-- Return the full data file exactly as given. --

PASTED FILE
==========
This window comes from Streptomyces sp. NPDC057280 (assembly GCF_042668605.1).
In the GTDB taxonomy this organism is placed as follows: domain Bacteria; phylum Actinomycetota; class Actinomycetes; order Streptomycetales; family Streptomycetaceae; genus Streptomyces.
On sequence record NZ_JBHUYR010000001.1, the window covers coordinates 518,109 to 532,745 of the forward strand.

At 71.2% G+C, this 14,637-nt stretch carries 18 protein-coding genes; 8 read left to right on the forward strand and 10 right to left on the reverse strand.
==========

This window comes from Streptomyces sp. NPDC057280 (assembly GCF_042668605.1).
In the GTDB taxonomy this organism is placed as follows: domain Bacteria; phylum Actinomycetota; class Actinomycetes; order Streptomycetales; family Streptomycetaceae; genus Streptomyces.
On sequence record NZ_JBHUYR010000001.1, the window covers coordinates 518,109 to 532,745 of the forward strand.

At 71.2% G+C, this 14,637-nt stretch carries 18 protein-coding genes; 8 read left to right on the forward strand and 10 right to left on the reverse strand.